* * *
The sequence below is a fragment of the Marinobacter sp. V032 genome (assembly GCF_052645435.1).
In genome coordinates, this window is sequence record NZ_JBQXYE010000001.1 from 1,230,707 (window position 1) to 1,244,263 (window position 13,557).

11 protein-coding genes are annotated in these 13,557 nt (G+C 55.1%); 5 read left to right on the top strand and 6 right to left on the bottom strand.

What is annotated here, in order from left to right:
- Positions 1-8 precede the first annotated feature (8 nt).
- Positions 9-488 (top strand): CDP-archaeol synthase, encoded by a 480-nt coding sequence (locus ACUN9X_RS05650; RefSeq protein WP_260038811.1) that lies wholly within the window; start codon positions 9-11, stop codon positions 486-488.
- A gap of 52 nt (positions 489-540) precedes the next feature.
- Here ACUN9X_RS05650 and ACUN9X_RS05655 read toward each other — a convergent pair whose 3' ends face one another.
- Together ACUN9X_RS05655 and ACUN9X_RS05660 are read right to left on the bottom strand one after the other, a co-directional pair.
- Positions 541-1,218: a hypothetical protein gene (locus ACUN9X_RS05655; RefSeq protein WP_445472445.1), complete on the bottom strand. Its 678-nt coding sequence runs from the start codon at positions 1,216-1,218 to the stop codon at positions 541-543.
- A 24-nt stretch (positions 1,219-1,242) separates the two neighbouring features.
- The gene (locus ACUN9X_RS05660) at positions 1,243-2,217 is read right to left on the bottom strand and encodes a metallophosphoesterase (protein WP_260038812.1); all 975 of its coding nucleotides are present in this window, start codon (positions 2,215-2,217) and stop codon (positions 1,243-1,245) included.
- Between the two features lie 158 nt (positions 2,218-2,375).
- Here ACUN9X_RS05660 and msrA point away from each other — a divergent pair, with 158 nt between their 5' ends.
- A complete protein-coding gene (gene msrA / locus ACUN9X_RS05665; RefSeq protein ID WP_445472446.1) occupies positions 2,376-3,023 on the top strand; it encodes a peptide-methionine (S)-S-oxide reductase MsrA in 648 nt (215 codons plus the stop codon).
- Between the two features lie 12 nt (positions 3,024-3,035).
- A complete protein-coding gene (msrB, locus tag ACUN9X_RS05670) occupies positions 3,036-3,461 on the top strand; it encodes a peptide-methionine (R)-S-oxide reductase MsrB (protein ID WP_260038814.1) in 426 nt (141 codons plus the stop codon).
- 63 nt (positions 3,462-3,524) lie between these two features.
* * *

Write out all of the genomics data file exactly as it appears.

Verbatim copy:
The sequence below is a fragment of the Marinobacter sp. V032 genome (assembly GCF_052645435.1).
In genome coordinates, this window is sequence record NZ_JBQXYE010000001.1 from 1,230,707 (window position 1) to 1,244,263 (window position 13,557).

11 protein-coding genes are annotated in these 13,557 nt (G+C 55.1%); 5 read left to right on the top strand and 6 right to left on the bottom strand.

What is annotated here, in order from left to right:
- Positions 1-8 precede the first annotated feature (8 nt).
- Positions 9-488 (top strand): CDP-archaeol synthase, encoded by a 480-nt coding sequence (locus ACUN9X_RS05650; RefSeq protein WP_260038811.1) that lies wholly within the window; start codon positions 9-11, stop codon positions 486-488.
- A gap of 52 nt (positions 489-540) precedes the next feature.
- Here ACUN9X_RS05650 and ACUN9X_RS05655 read toward each other — a convergent pair whose 3' ends face one another.
- Together ACUN9X_RS05655 and ACUN9X_RS05660 are read right to left on the bottom strand one after the other, a co-directional pair.
- Positions 541-1,218: a hypothetical protein gene (locus ACUN9X_RS05655; RefSeq protein WP_445472445.1), complete on the bottom strand. Its 678-nt coding sequence runs from the start codon at positions 1,216-1,218 to the stop codon at positions 541-543.
- A 24-nt stretch (positions 1,219-1,242) separates the two neighbouring features.
- The gene (locus ACUN9X_RS05660) at positions 1,243-2,217 is read right to left on the bottom strand and encodes a metallophosphoesterase (protein WP_260038812.1); all 975 of its coding nucleotides are present in this window, start codon (positions 2,215-2,217) and stop codon (positions 1,243-1,245) included.
- Between the two features lie 158 nt (positions 2,218-2,375).
- Here ACUN9X_RS05660 and msrA point away from each other — a divergent pair, with 158 nt between their 5' ends.
- A complete protein-coding gene (gene msrA / locus ACUN9X_RS05665; RefSeq protein ID WP_445472446.1) occupies positions 2,376-3,023 on the top strand; it encodes a peptide-methionine (S)-S-oxide reductase MsrA in 648 nt (215 codons plus the stop codon).
- Between the two features lie 12 nt (positions 3,024-3,035).
- A complete protein-coding gene (msrB, locus tag ACUN9X_RS05670) occupies positions 3,036-3,461 on the top strand; it encodes a peptide-methionine (R)-S-oxide reductase MsrB (protein ID WP_260038814.1) in 426 nt (141 codons plus the stop codon).
- 63 nt (positions 3,462-3,524) lie between these two features.